Obviously, this depends on the make, model, year and demand for the vehicle, but a general rule is that a new car loses 15-20% of its value per year. So, a two-year old car will be worth 80-85% of its purchase price; a three-year old car will be worth 80-85% of its two-year-old value.

In short, especially when you are young, consider buying something practical and dependable that has low monthly payments - or that you can pay for in cash. In the long run, this will mean you'll have more money to put toward your savings - an asset that will appreciate, rather than depreciate like your car.

Don't Sell Yourself Short

Some individuals are extremely loyal to their employers and will stay with them for years without seeing their incomes take a jump. This can be a mistake, as increasing your income is an excellent way to boost your rate of saving.

Always keep your eye out for other opportunities and try not to sell yourself short. Work hard and find an employer who will compensate you for your work ethic, skills and experience.

Bottom Line

You don't have to win the lottery to see seven figures in your bank account. For most people, the only way to achieve this is to save it. You don't have to live like a pauper to build an adequate nest egg and retire comfortably. If you start early, spend wisely and save diligently, your million-dollar dreams are well within reach.

Wednesday, October 28, 2009

FICO 781 - and payday is coming...all great news!

We pulled our credit reports for our annual check up and were surprised to see that we had a FICO of 781. And, while some folks focus on this..I look at the bottom line of our credit owed for our standing on credit. To me, it's not any ratio's or debt to credit is really how much do you make (income) and spend (expenses) and if there is a negative difference in the two, why are you spending more than that? That's called CREDIT!

I have to say, I differ a little with Dave Ramsey in that I do believe a FICO is important. In some fields of work, pulling your credit to ensure you are not a financial risk to the corporation is a norm. And, let's face it..until we are self-funded multi-millionaires, responsible credit will be a part of our lives.

Tuesday, October 27, 2009

Great Book Review - Boundaries

We have been reading a really great book entitled "Boundaries" by Henry Cloud. In our adult lives, we all need boundaries. We talk about them for our children all the time..we don't let them have candy after 6pm, they can't run in the mall, and on and on. But, as adults, we have the freedom to do as we choose...and, wouldn't you know it, there are no 7 years olds in debt...they are all adults!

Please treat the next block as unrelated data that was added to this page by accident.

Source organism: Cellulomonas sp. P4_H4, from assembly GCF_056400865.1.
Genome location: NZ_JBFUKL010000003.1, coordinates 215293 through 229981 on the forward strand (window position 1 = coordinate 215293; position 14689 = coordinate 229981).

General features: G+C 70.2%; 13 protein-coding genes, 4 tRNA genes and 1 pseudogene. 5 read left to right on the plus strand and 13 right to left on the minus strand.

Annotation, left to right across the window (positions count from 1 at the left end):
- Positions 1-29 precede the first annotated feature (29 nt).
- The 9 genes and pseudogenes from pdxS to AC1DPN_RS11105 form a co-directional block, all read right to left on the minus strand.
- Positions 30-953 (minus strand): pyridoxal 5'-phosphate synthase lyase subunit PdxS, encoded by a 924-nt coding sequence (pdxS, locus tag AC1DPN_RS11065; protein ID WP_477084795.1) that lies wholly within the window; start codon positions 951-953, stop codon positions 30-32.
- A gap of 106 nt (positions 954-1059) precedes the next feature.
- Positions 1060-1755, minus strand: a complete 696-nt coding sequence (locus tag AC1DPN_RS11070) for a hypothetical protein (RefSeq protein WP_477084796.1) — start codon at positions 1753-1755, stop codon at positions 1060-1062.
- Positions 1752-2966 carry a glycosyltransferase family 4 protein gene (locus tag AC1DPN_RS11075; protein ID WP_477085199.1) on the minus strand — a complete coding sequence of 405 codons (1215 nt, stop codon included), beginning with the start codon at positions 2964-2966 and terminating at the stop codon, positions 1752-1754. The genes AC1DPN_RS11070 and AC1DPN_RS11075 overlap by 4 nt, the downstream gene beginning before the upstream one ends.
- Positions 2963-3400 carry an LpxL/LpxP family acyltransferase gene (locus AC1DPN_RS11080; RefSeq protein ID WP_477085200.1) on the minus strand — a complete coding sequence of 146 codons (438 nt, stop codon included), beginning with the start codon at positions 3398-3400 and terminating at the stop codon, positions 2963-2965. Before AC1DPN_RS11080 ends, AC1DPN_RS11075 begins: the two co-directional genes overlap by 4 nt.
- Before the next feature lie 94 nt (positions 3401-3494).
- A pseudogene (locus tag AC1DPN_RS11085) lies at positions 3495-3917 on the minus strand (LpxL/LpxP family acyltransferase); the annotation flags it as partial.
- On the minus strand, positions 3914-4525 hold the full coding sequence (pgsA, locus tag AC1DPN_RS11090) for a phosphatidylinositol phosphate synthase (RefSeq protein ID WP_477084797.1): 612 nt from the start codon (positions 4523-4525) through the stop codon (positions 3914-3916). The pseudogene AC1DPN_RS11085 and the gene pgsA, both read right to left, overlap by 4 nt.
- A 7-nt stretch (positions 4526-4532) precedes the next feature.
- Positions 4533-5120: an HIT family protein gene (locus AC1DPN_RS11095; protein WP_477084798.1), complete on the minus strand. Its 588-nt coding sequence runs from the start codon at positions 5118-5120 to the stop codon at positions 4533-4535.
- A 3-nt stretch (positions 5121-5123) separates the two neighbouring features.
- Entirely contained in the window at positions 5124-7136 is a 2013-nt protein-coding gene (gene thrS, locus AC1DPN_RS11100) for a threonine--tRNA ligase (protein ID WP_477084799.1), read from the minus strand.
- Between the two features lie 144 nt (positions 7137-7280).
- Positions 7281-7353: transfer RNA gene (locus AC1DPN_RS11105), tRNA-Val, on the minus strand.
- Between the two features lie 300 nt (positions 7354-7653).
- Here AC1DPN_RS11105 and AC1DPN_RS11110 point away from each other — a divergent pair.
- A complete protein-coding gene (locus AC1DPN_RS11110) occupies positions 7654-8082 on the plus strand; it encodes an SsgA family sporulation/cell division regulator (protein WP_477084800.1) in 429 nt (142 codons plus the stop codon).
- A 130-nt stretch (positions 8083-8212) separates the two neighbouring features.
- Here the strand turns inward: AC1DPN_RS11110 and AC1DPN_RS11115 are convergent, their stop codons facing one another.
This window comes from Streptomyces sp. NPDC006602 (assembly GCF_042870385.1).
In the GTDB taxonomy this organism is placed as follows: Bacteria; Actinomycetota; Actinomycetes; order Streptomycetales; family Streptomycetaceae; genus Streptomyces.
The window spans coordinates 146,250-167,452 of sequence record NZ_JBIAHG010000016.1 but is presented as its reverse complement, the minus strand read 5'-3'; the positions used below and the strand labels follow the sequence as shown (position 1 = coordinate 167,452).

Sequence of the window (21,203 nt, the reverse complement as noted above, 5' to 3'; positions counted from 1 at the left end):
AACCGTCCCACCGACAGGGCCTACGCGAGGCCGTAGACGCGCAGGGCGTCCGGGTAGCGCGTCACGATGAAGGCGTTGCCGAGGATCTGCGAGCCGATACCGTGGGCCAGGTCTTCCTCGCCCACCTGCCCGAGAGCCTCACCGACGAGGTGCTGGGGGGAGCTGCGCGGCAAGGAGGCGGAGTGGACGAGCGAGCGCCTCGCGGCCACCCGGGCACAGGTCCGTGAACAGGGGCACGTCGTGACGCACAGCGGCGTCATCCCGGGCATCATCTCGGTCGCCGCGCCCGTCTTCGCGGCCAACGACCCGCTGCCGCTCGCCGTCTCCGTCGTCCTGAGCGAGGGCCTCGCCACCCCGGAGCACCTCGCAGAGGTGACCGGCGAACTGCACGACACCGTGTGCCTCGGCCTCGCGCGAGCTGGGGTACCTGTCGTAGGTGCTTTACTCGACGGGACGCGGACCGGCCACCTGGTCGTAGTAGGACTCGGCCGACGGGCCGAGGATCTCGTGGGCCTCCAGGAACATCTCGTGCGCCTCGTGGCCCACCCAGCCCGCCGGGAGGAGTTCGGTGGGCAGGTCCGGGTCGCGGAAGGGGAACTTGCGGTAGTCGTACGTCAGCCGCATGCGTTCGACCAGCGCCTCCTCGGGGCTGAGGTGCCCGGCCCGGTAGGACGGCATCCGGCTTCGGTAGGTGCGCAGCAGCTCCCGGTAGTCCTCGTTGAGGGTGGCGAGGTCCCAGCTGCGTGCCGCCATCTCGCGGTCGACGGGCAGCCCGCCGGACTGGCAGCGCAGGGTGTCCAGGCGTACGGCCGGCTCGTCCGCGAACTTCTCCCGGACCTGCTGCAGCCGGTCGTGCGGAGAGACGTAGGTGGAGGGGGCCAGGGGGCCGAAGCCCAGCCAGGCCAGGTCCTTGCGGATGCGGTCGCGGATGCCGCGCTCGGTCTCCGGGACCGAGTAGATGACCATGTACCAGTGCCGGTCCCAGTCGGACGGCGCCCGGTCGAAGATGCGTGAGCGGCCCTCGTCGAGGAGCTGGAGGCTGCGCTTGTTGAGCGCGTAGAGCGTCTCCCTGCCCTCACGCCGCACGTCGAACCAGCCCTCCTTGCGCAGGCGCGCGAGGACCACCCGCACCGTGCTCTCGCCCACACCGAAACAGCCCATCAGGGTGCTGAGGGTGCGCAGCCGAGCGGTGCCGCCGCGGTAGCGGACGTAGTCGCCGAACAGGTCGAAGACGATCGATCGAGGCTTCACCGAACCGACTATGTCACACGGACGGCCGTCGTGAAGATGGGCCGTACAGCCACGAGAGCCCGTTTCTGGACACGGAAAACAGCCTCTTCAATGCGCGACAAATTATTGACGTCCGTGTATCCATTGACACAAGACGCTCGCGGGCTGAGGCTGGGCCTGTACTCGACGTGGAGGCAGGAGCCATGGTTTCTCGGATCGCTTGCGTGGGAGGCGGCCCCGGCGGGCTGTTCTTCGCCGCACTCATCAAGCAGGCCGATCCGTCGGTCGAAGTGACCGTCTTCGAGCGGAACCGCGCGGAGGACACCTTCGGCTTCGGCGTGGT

This book can help with all aspects of really is a book about setting boundaries for yourself, your relationships, your family...and I bet after reading it..we all find that we need some boundaries on finances...just a guess.

Hope everyone is having a great week!

Friday, October 23, 2009

The I '"really don't like" AT&T Rant

In July 2009, we moved back home from Southern California to Northern California and while down there, we had AT&T U-verse which was very cool. When you finish with it, you simply take all the gadgets to the UPS store and they scan and mail it for you at no charge. Well, until 2 months later when AT&T sends you a letter saying that you returned 3 pieces of equipment and not 4 and here is your bill for $150.00.

So, I provide them with the tracking number...on 9/3/09. And, 2 a month and half later...they come back and say "yes, we confirmed the tracking number and got the box, but it was still missing the piece of us $150.00".

Each time I call, the person says "give me the tracking number and that should do it"...I explain I give it each time and get the same results...and the next word is "Well, that's weird"...tell me about it.

So, I finally had to go to the UPS store and get the serial numbers of what they scanned and provide those to AT&T...and when I called them yesterday to give them this...they said "All I need is the tracking number.." I try to be nice and reply...You have had that since 9/3/09...and each time you close out the case with "We got the box, but missing a piece of equipment, pay $150.00"

So, I apologize if any of you are AT&T customer service agents for U-verse. But, man...what a bunch of nuts! I wish I could get away with that at my job...give lip service, do nothing, etc.

On second thought...nah...then they could get ANYONE to do my job!

Have a great week...and RUN FROM AT&T!

Thursday, October 22, 2009

A call for encouragement for DiggingOutOfOurMess

Good morning, blog followers.

I want to ask you to heck out Mysti is in a very rough spot and could use encouragement and advice as she goes through this "season". We already posted some advice..and I know Mysti would appreciate encouraging words, lessons learned and advice!